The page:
The majority of deaths from cardiovascular disease (CVD) in US adults ages 25-54 years are associated with suboptimal diet. While diet is an important target of CVD prevention efforts in adults, intervention on the childhood diet may be more effective. Animal data suggest that early-life diet has the unique potential to modulate biological systems and durably program a child?s biology for long-term health or disease. Yet, although NHLBI?s Strategic Vision Objective 1 prioritizes understanding how diet modulates biological systems such as the micro- biome and metabolome to sustain health, only limited animal and observational adult data exist. The objective of this application is to define the molecular effects of a dietary pattern intervention on the gut microbiome and circulating metabolome in young children. This objective will be attained through an ancillary study to a funded clinical trial that tests the effects of a 12-month Dietary Approaches to Stop Hypertension (DASH) diet interven- tion on adiposity and other CVH metrics (e.g., blood pressure, lipids) in 3- to 5-year old children (n=140). Using additional participant samples, deep phenotyping and advanced bioinformatics, the proposed work will address three specific aims. First, it will test the effect of the DASH diet intervention on the gut microbiome, including abundances of microbial taxa, communities, and metabolism-related genes and transcripts. Second, it will define the associations of diet and the gut microbiome with the circulating metabolome. Using targeted and nontargeted metabolomics approaches, blood metabolites, metabolite networks, and metabolic pathways will be evaluated. Finally, in an exploratory fashion, it will probe pathways linking the diet intervention with subsequent adiposity and CVH metrics, through the gut microbiome and serum metabolome. The expected outcome is a preliminary model of how the DASH diet alters the gut microbiome and circulating metabolome in young children, and how these alterations relate to short-term CVH outcomes. These pilot data can be validated in larger samples, and thereby contribute to eventual development of novel, targeted early-life dietary strategies to preserve ideal CVH. The proposed research will also be leveraged as a training platform for Amanda Marma Perak, MD, who aims to have an independent translational research program focused on understanding early-life determinants of CVH and developing strategies to preserve life-long CVH. A team of prominent scientists will provide mentorship in a rich research developmental environment at Northwestern University and Lurie Children?s Hospital. Customized didactic, experiential, and professional development activities will complement mentored research experience to ensure that Dr. Perak attains her short-term training goals to gain expertise in, first, systems biology molecular methods and translation of mechanistic insights for clinical relevance, and second, clinical trials conduct. These plans and resources will ensure that in 5 years, Dr. Perak is a molecular epidemiologist and pediatric cardiologist who can lead multidisciplinary teams in translational research, taking new ideas through epidemiologic evalua- tion, mechanistic study, and clinical application, with a sustained impact on the field of pediatric CVH promotion.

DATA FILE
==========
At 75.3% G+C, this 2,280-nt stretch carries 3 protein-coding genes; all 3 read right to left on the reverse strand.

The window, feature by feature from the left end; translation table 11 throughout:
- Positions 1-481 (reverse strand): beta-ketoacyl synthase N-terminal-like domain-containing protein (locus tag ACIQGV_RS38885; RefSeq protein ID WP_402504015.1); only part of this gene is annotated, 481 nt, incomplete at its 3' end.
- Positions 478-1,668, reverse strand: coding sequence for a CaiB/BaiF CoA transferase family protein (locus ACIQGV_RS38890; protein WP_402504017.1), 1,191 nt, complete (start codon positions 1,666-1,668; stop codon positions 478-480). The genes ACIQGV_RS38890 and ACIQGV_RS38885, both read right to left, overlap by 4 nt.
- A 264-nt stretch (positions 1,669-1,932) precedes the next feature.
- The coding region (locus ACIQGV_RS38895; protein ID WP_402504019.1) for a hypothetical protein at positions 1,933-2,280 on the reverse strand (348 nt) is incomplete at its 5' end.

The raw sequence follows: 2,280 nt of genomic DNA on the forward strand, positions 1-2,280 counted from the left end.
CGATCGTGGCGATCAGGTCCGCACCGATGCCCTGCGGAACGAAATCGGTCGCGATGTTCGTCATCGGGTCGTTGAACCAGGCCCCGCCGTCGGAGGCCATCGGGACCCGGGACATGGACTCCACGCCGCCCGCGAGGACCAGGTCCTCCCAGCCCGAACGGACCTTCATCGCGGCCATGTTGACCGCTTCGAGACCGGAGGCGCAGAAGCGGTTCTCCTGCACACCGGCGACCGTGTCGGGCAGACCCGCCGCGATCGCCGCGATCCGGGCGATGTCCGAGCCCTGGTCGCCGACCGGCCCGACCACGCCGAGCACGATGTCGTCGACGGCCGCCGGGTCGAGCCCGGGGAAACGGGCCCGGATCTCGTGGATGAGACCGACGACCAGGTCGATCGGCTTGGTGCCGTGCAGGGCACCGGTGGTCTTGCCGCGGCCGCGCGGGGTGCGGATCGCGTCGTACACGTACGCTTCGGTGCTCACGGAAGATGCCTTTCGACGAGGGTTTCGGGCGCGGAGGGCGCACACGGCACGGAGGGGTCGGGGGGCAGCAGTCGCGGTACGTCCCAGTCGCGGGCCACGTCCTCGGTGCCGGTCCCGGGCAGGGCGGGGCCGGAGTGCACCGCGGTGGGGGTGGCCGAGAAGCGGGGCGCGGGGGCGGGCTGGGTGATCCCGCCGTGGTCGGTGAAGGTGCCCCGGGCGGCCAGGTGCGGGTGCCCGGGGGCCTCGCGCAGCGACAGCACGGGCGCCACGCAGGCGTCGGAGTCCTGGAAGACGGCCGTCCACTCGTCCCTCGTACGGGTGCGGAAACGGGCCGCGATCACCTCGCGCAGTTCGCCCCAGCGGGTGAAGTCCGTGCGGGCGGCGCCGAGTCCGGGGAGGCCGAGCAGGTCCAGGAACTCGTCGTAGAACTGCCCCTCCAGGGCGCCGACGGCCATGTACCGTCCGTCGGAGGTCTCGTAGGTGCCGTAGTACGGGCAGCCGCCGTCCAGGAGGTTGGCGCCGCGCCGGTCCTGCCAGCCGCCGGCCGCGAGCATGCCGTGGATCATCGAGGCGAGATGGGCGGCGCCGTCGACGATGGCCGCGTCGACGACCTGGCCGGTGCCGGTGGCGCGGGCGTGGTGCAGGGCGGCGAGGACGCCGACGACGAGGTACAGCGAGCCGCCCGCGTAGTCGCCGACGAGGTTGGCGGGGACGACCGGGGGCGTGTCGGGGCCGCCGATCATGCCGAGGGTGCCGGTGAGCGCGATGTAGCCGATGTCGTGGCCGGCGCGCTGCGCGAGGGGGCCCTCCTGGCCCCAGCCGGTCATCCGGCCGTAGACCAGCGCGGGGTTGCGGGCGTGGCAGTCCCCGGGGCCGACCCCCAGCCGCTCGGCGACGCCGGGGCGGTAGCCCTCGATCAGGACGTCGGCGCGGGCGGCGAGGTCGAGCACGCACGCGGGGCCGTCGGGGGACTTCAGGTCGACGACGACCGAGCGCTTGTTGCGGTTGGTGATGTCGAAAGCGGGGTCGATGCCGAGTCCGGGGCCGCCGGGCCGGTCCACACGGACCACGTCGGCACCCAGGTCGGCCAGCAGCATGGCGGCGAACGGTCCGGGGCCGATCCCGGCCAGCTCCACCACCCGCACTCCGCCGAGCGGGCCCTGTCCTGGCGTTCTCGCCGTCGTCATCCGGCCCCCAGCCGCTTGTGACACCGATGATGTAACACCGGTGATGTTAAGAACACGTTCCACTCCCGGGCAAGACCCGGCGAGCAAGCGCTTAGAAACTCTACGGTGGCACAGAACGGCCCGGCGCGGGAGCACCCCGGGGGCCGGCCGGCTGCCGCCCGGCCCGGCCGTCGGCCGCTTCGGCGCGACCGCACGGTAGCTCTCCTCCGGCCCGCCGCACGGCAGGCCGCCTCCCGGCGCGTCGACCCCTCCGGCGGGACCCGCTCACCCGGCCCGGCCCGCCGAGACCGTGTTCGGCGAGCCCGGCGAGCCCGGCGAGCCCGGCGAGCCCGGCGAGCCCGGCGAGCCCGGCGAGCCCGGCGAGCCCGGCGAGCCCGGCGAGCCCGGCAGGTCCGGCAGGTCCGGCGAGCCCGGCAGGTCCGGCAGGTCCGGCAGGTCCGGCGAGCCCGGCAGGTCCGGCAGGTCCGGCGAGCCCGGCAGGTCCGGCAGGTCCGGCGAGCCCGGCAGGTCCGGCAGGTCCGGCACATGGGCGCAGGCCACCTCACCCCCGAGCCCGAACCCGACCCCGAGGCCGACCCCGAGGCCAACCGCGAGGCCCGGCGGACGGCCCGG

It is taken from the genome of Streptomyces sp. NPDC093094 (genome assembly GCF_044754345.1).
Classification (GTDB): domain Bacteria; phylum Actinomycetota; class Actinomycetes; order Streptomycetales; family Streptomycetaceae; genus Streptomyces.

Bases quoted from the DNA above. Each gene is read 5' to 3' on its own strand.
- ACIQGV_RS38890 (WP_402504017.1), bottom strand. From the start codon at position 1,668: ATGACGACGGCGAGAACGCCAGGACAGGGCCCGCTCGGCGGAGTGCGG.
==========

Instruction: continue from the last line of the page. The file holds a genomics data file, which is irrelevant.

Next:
Optimization of the early-life diet is clearly key for curbing the obesity epidemic and halting the accumulation of cardiovascular risk in childhood, and it may also have unique importance for setting life-long health trajectories. However, we lack knowledge of how early childhood dietary patterns modulate important biological systems, including the gut microbiome and circulating metabolome, to influence health. This study will determine the ef- fects of a healthy dietary pattern intervention on the gut microbiome and circulating metabolome in preschool- aged children, thereby contributing to the eventual development of targeted dietary strategies to optimize cardi- ovascular health.